Let’s find out what the Van de Graaff Generator actually is and what principle acts behind it. It’s a scientific device based on the principles of electrostatics. Van de Graaff Generator is an electrostatic device that can produce potential differences of the order of a few million volts. It was named after its designer Robert J. van de Graaff.
The Van de Graaff Generator – principle of electrostatics
Experimental results show that when a charged conductor is placed in contact with the inside of a hollow conductor, all the charge on the charged conductor is transferred to the hollow conductor. In principle, the charge on the hollow conductor and its electric potential can be increased without limit by repetition of the process.
In 1929, Robert J. Van de Graaff (1901–1967) used this principle to design and build an electrostatic generator that is known as Van de Graaff Generator, and a schematic representation of it is given in Figure 1.
This type of generator was once used extensively in nuclear physics research.
Charge is delivered continuously to a high-potential electrode by means of a moving belt of insulating material. The high-voltage electrode is a hollow metal dome mounted on an insulating column.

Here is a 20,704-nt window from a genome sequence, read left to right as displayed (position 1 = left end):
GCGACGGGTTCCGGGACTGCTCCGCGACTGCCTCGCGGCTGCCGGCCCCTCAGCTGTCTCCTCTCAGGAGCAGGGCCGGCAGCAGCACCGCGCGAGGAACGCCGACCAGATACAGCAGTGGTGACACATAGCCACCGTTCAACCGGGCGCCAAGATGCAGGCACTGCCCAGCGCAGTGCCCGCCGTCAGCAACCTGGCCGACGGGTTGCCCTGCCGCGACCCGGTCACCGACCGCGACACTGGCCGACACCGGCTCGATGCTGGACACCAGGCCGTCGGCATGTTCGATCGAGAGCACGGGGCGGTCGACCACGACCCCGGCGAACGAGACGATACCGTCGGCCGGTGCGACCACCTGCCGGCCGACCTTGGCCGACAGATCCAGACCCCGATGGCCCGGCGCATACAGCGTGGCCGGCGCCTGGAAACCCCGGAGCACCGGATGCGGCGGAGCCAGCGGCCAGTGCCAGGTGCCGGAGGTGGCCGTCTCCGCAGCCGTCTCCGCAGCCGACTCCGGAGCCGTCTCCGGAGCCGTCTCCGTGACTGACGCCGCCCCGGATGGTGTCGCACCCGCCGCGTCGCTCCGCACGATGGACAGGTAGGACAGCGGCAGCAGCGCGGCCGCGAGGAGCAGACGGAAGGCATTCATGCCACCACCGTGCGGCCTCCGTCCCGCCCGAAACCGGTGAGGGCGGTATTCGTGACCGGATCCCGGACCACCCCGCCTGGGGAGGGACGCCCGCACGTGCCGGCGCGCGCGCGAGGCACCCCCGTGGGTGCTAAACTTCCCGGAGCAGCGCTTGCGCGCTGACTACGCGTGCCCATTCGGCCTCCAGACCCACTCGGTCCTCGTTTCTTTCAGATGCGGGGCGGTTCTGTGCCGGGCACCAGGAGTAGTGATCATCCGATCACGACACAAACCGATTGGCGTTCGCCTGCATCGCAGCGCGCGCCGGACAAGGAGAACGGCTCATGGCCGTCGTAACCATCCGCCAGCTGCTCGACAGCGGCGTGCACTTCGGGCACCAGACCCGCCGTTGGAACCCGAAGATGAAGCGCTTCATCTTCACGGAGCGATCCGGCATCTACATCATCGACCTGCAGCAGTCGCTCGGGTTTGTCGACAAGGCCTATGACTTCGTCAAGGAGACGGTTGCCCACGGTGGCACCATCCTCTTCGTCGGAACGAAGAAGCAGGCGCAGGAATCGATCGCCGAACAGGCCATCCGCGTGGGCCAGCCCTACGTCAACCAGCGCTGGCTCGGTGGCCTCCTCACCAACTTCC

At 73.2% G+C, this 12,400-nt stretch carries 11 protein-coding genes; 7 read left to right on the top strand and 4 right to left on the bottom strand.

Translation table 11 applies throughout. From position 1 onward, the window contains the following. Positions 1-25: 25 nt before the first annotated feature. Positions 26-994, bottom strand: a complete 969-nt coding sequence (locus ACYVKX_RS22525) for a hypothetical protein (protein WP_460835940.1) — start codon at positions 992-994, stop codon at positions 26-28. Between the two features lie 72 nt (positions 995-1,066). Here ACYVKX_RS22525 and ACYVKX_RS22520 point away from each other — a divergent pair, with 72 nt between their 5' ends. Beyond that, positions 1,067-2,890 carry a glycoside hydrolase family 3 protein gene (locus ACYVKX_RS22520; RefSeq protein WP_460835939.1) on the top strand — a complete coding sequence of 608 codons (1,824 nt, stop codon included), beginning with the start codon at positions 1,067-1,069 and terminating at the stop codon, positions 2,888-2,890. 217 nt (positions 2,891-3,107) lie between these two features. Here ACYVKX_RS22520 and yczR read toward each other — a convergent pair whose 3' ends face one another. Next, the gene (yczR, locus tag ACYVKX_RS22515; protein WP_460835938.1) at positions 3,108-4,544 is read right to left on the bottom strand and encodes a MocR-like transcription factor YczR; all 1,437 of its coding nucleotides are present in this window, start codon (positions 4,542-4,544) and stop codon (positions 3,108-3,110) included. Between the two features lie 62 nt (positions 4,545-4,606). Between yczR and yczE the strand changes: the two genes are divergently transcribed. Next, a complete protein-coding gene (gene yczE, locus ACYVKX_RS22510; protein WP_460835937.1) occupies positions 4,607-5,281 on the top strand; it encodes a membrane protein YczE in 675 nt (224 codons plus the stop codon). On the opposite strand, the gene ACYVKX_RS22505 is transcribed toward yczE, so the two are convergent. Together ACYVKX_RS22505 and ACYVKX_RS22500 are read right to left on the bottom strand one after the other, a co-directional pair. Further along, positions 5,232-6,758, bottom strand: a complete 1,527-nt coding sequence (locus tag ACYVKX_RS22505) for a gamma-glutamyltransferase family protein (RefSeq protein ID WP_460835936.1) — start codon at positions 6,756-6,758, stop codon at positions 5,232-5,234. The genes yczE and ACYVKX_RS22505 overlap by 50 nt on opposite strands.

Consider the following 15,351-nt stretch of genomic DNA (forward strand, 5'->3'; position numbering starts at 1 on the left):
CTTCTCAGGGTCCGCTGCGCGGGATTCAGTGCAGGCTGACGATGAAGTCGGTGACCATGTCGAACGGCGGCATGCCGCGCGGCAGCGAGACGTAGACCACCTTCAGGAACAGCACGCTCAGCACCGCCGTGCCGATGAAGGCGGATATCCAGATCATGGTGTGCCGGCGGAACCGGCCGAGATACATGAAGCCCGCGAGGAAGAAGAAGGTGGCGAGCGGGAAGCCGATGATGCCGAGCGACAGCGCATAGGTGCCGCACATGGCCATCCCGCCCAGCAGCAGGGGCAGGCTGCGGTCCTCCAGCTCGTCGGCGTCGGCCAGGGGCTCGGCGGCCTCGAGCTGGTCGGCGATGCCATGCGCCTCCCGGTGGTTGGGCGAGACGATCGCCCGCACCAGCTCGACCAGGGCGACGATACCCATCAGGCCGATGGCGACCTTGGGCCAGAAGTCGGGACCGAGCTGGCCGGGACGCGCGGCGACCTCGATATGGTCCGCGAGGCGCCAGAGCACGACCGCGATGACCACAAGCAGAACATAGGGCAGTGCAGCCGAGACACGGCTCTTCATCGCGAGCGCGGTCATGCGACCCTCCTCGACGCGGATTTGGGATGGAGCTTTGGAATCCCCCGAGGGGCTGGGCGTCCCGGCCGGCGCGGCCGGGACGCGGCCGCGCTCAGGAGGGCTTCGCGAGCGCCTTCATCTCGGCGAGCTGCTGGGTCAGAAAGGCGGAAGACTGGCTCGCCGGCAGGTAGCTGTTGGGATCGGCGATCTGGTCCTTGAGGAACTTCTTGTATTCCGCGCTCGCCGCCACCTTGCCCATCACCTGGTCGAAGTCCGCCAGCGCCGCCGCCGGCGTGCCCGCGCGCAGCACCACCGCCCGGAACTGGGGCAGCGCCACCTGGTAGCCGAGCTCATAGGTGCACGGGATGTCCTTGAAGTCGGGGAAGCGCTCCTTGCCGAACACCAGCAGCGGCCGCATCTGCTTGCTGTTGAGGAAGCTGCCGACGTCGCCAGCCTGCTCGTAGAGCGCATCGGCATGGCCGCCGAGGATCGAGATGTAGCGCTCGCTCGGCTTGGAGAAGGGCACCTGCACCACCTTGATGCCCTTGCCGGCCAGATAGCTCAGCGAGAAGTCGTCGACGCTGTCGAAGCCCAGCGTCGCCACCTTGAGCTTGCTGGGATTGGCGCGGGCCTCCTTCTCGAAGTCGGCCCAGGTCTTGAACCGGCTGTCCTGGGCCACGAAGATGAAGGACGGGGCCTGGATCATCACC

The belt is charged at point A by means of a corona discharge between comb-like metallic needles and a grounded grid. The needles are maintained at a positive electric potential of typically 10^4 V.
The positive charge on the moving belt is transferred to the dome by the second comb of needles at point B.
Because the electric field inside the dome is negligible, the positive charge on the belt is easily transferred to the conductor regardless of its potential. In practice, it is possible to increase the electric potential of the dome until electrical discharge occurs through the air.
Because the “breakdown” electric field in the air is about 3 x106 V/m, a sphere 1.00 m in radius can be raised to a maximum potential of 3 X 106 V. The potential can be increased further by increasing the dome’s radius and placing the entire system in a container filled with high-pressure gas.
Van de Graaff generators can produce potential differences as large as 20 million volts. Protons accelerated through such large potential differences receive enough energy to initiate nuclear reactions between themselves and various target nuclei.
Van de Graaff generator is used to accelerate the ion beams to very high energies which are used to study nuclear reactions.
Smaller generators are often seen in science classrooms and museums. If a person insulated from the ground touches the sphere of a Van de Graaff generator, his or her body can be brought to a high electric potential. The person’s hair acquires a net positive charge, and each strand is repelled by all the others.